They may know someone else who wants to do it with you. The fact that you are making a public commitment also means you are more likely to stick to it.

Now it's time to get started. The sooner the better. After all, summer is just around the corner…


  1. Record your weight, your body mass index (BMI) score, and your waist size at the start.

    Waist measurement is a simple and important gauge of internal fat and a powerful predictor of future health.

    BMI is your weight (in kilograms) divided by your height (in metres) squared; you can find plenty of online calculators.

    A BMI of 18.5 to 25 is considered optimal.

  2. Prep your Fast Day food in advance so that you don't go foraging and come across a leftover sausage lurking irresistibly in the fridge.

    Shop and cook on non-Fast Days, so as not to taunt yourself with unnecessary temptation.

    Keep it simple, aiming for flavour without effort.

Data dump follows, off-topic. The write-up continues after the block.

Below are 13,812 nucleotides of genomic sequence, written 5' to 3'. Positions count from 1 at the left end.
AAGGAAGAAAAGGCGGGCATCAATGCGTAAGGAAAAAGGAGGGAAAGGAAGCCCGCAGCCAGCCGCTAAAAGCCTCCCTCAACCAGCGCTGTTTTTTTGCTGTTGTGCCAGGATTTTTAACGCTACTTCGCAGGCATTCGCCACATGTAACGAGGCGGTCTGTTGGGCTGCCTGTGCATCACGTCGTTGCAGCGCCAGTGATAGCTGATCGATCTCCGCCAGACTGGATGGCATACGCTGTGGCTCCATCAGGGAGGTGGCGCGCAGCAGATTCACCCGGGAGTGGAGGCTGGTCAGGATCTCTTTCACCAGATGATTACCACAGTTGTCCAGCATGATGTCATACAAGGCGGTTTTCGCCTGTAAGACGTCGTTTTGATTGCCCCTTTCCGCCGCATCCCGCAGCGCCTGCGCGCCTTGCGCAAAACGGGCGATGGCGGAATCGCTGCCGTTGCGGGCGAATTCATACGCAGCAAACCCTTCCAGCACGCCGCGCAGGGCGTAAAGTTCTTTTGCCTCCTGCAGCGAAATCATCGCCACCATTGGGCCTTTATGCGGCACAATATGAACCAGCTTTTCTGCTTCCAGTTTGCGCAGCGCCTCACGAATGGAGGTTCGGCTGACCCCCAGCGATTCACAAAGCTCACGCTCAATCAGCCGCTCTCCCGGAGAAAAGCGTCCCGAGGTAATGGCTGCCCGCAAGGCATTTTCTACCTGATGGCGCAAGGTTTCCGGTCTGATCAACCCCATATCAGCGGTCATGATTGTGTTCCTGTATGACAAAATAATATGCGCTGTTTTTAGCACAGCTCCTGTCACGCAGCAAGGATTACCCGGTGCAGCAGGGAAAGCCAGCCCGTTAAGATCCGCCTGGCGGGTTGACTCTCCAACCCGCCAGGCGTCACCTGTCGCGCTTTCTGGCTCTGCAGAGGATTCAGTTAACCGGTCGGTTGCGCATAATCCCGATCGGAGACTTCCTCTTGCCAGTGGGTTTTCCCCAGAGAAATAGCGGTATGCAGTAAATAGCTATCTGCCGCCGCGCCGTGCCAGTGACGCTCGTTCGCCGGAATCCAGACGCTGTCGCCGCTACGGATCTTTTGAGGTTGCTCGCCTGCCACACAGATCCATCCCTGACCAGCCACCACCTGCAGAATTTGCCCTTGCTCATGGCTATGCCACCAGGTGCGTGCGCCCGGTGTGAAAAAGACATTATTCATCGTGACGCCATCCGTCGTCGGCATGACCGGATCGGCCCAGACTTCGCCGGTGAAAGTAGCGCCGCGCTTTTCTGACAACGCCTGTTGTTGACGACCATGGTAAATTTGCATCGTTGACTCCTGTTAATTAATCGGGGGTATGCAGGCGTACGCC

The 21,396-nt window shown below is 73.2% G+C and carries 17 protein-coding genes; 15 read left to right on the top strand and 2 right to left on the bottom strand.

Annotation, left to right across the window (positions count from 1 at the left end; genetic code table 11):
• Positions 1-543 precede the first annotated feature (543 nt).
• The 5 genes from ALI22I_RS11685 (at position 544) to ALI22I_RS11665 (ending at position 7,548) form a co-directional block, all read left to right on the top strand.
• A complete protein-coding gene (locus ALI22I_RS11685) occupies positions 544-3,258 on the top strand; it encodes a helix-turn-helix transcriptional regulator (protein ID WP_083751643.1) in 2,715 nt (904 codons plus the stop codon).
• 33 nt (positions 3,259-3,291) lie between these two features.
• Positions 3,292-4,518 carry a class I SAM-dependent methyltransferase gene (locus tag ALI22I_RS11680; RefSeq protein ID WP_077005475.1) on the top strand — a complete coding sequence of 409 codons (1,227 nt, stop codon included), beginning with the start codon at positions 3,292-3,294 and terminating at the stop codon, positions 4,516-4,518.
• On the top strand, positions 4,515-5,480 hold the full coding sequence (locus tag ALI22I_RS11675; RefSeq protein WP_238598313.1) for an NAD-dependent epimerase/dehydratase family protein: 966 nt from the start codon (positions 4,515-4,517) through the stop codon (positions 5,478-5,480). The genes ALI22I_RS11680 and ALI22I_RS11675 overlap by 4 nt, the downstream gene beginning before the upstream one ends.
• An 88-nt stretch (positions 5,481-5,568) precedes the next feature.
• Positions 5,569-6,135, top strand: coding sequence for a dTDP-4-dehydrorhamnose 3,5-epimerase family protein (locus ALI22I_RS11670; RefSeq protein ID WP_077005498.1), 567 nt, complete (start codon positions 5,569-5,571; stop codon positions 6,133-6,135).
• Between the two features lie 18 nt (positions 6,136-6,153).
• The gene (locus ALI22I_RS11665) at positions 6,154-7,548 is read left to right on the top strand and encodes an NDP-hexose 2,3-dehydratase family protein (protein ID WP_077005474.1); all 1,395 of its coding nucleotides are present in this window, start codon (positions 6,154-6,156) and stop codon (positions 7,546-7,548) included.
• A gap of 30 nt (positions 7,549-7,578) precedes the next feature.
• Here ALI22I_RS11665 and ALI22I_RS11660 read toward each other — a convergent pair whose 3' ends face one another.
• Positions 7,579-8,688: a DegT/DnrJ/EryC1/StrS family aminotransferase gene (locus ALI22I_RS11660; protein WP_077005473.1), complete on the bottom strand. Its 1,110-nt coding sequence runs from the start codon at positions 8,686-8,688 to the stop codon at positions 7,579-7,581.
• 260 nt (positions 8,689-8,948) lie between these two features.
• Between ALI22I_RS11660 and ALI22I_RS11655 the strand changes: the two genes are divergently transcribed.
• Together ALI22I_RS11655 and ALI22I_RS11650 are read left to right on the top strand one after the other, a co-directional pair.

3. Stay busy. Fill your day, not your face.

    Engage in things other than food – not necessarily skydiving, but anything that appeals to you.

    Distraction is your best defence against the dark arts of the food industry, which has stationed doughnuts on every street corner and nachos at every turn.

    If you absolutely must have that doughnut, it will still be there tomorrow.

  4. Stay hydrated. Find no-calorie drinks you like, and then drink them in quantity.

    Some swear by herbal tea; others prefer a mineral water with bubbles, though tap water will do just as well.

    When you are burning fat you are also losing water, so you will need to compensate with additional drinks beyond your routine intake.

    The recommended eight glasses of water a day is as good a guide as any.

    A full glass of water is a quick way to hush an empty belly, at least temporarily. It will also stop you mistaking thirst for hunger.

  5. Be sensible, exercise caution, and if it feels wrong, stop.

    It is vital that this strategy should be practised in a way that is flexible and forgiving.

    If you're concerned about any aspect of intermittent fasting, see your doctor. Remember, it's not a race to the finish, so be kind to yourself.



This article was first published on and is republished here with permission.